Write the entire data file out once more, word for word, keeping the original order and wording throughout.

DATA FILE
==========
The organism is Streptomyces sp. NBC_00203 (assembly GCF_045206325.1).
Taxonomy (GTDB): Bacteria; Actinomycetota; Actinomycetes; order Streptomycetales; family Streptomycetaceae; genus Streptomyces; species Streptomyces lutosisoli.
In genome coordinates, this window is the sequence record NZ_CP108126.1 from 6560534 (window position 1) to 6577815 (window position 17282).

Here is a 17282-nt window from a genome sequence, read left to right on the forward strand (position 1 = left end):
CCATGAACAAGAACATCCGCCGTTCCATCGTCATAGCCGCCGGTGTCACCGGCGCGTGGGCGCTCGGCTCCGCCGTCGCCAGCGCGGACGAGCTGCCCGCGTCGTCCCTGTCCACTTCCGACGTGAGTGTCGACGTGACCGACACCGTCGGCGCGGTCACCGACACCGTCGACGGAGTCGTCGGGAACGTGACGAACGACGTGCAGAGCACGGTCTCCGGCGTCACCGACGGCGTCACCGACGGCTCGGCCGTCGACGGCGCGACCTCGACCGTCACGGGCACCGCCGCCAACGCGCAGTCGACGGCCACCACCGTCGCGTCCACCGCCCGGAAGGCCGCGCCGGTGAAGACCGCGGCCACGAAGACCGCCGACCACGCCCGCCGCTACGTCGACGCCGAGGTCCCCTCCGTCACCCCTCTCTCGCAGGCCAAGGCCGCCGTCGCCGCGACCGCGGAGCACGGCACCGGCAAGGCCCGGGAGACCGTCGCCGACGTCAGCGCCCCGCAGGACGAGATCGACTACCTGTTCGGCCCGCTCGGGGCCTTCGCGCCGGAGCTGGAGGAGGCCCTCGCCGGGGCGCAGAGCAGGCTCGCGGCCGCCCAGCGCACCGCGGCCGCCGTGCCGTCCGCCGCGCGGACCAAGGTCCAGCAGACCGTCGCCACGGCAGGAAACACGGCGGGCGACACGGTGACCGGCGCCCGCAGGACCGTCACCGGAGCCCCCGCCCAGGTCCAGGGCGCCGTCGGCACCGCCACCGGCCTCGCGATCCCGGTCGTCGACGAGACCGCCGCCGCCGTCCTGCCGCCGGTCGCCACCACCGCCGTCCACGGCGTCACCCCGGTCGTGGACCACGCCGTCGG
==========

The organism is Streptomyces sp. NBC_00203 (assembly GCF_045206325.1).
Taxonomy (GTDB): Bacteria; Actinomycetota; Actinomycetes; order Streptomycetales; family Streptomycetaceae; genus Streptomyces; species Streptomyces lutosisoli.
In genome coordinates, this window is the sequence record NZ_CP108126.1 from 6560534 (window position 1) to 6577815 (window position 17282).

Here is a 17282-nt window from a genome sequence, read left to right on the forward strand (position 1 = left end):
CCATGAACAAGAACATCCGCCGTTCCATCGTCATAGCCGCCGGTGTCACCGGCGCGTGGGCGCTCGGCTCCGCCGTCGCCAGCGCGGACGAGCTGCCCGCGTCGTCCCTGTCCACTTCCGACGTGAGTGTCGACGTGACCGACACCGTCGGCGCGGTCACCGACACCGTCGACGGAGTCGTCGGGAACGTGACGAACGACGTGCAGAGCACGGTCTCCGGCGTCACCGACGGCGTCACCGACGGCTCGGCCGTCGACGGCGCGACCTCGACCGTCACGGGCACCGCCGCCAACGCGCAGTCGACGGCCACCACCGTCGCGTCCACCGCCCGGAAGGCCGCGCCGGTGAAGACCGCGGCCACGAAGACCGCCGACCACGCCCGCCGCTACGTCGACGCCGAGGTCCCCTCCGTCACCCCTCTCTCGCAGGCCAAGGCCGCCGTCGCCGCGACCGCGGAGCACGGCACCGGCAAGGCCCGGGAGACCGTCGCCGACGTCAGCGCCCCGCAGGACGAGATCGACTACCTGTTCGGCCCGCTCGGGGCCTTCGCGCCGGAGCTGGAGGAGGCCCTCGCCGGGGCGCAGAGCAGGCTCGCGGCCGCCCAGCGCACCGCGGCCGCCGTGCCGTCCGCCGCGCGGACCAAGGTCCAGCAGACCGTCGCCACGGCAGGAAACACGGCGGGCGACACGGTGACCGGCGCCCGCAGGACCGTCACCGGAGCCCCCGCCCAGGTCCAGGGCGCCGTCGGCACCGCCACCGGCCTCGCGATCCCGGTCGTCGACGAGACCGCCGCCGCCGTCCTGCCGCCGGTCGCCACCACCGCCGTCCACGGCGTCACCCCGGTCGTGGACCACGCCGTCGG